Como area residents protest development

by Michelle Moriarity

Even though relocation of University Fleet Services to the intersection of Como and 29th avenues is imminent, vocal and concerned neighbors will not give in to the development without a fight.
University officials and about 25 members of the Southeast Como Improvement Association met at the organization’s monthly meeting Tuesday evening to debate the future of the University’s vehicular operation.
Fleet officials decided last spring to consolidate Minneapolis and St. Paul fleets into one location to maximize efficiency and minimize cost. Constructions of a $3-million facility to house both operations, they said, would reduce operating costs by $246,000 annually.
Officials also decided Como Avenue was the most advantageous location for the project.
Theresa Robinson, the University’s vice president for auxiliary services said officials chose the site, which is located between Highway 280 and a strongly student-populated residential area, because it is easily accessible to the St. Paul and Minneapolis campuses.
In spite of that convenience, local residents did not share Robinson’s perspective.
“The University as a landowner owns a lot of land right now,” said association president Bill Dane. “Every time the U has something that is too unattractive to put on campus, they look at us.”
Dane, who is an attorney for University Student Legal Services, added that such neighborhood additions reduce property value and neighborhood appeal.
University Vice President for External Relations Sandra Gardebring told residents that even though plans for the facility have advanced to design stages, they will not reach the University Board of Regents until November. Project coordinators still sought neighborhood input for the project, she said.
Although residents offered a variety of project alternatives, the consensus was clear: They wanted the project as far away from their doorsteps as possible.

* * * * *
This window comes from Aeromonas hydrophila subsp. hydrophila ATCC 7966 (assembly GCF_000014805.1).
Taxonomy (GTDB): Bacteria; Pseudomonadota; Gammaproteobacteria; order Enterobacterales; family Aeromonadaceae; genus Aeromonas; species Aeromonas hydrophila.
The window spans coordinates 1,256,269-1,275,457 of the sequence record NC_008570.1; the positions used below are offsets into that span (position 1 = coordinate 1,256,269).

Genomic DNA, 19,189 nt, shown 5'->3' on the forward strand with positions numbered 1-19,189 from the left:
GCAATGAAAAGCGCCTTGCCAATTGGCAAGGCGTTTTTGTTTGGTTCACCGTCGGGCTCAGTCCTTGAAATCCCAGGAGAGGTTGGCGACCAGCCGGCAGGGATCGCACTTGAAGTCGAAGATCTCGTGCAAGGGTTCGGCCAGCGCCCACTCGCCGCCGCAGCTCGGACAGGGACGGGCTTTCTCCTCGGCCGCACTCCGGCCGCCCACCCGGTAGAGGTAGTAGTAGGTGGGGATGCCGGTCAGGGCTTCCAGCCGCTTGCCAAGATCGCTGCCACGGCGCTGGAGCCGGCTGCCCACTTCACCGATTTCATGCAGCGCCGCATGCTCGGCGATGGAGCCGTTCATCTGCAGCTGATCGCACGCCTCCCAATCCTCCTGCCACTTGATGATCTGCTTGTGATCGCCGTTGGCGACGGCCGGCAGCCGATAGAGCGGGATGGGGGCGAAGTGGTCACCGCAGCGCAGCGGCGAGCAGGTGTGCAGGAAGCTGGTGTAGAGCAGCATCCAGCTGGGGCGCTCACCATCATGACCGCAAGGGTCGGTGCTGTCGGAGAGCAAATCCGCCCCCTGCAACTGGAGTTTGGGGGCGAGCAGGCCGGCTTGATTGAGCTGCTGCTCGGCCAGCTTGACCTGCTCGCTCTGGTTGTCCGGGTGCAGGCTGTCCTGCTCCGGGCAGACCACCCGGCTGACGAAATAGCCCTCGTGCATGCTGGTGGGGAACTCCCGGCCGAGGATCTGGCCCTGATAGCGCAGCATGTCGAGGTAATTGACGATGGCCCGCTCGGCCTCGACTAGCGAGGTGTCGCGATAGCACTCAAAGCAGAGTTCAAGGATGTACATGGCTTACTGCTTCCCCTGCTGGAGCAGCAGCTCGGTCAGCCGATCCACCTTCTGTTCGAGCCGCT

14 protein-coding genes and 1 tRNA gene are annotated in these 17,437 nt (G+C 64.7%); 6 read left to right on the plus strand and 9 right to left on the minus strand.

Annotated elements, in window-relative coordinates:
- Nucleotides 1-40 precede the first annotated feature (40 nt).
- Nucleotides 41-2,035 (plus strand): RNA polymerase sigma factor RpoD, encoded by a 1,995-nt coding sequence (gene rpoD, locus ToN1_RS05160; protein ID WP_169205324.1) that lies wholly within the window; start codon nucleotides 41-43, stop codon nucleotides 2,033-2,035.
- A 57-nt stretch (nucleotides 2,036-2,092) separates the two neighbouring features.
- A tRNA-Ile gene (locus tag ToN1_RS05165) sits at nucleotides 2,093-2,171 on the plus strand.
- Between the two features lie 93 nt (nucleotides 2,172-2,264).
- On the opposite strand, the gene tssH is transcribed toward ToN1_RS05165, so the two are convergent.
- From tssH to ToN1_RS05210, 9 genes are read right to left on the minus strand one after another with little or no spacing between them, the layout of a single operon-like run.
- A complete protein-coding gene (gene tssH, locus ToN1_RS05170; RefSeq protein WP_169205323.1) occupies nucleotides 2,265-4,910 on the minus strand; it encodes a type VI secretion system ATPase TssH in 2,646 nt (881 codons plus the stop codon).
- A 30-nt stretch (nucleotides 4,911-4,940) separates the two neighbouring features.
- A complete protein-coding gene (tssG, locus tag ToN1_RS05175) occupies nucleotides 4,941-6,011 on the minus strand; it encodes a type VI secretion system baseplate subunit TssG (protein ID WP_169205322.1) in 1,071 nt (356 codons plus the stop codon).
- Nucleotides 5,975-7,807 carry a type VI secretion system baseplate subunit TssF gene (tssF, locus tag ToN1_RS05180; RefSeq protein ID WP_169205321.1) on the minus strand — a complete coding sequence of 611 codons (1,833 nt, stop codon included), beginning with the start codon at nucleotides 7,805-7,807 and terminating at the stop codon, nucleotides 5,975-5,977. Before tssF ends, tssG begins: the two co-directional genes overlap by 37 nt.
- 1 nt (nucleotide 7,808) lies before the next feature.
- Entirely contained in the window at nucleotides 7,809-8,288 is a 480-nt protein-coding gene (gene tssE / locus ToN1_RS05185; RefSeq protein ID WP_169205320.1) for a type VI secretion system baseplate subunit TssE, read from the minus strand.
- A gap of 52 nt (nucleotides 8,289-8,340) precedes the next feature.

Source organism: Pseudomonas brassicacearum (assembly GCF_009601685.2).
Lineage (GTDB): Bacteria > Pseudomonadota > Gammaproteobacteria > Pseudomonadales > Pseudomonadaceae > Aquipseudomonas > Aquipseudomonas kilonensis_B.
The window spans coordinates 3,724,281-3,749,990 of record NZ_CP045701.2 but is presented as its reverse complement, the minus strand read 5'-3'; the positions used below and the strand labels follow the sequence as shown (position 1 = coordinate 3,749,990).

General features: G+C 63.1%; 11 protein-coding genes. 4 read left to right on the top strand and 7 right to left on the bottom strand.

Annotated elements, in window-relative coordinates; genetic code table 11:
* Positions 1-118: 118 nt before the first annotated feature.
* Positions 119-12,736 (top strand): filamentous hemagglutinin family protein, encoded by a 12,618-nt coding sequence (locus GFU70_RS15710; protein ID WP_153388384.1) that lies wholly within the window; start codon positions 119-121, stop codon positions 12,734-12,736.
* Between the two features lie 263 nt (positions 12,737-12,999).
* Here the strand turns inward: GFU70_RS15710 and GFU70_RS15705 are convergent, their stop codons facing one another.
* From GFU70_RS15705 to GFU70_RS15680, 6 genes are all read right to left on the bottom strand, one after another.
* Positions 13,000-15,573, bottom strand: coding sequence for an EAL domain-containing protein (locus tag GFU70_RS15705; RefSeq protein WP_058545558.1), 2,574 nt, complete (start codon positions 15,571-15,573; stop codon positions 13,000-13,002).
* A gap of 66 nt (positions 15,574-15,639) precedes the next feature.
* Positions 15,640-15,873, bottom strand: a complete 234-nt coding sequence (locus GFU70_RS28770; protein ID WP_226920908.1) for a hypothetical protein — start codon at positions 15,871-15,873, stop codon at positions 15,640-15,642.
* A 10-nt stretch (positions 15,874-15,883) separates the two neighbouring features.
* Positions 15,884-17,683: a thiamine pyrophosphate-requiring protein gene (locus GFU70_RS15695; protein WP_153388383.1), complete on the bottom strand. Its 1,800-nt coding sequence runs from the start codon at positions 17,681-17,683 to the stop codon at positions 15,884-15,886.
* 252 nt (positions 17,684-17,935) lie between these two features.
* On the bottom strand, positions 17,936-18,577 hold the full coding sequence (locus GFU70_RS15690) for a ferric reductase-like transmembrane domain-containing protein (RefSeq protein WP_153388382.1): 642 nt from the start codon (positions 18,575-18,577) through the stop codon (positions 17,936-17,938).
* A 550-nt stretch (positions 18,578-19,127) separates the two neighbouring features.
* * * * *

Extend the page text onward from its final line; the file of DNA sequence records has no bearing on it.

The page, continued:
“I just can’t believe that the federal government wouldn’t let you use the transitway,” said association board member Diane Pederson. “Strategically, it’s an ideal location.”
Residents agreed that undeveloped areas surrounding the University transitway would better serve fleet operations and spare residents superfluous traffic congestion and pollution.
Gardebring said that even though federal law prohibits the use of the transitway by anything other than buses, she would investigate that option.
Even though the operation would bring anywhere from 475 to 525 vehicles to the Como Avenue location, Robinson said, traffic congestion would increase very little.
A Fleet Services study estimated that University vehicles would make a total of only 132 trips per day to the new location, Robinson said.
Residents pointed out, however, that Como Avenue is already a source of heavy traffic; any increase in congestion would be harmful to the area.
In spite of University and neighborhood officials’ disagreements, both groups agreed on one point — they must work together to reach an agreement concerning the project.
“If we spend all our time arguing over this now, we aren’t going to solve the problem,” said association board member Peggy Sand. “It’s sometimes good to vent, but I hope we can turn this into a better working situation.”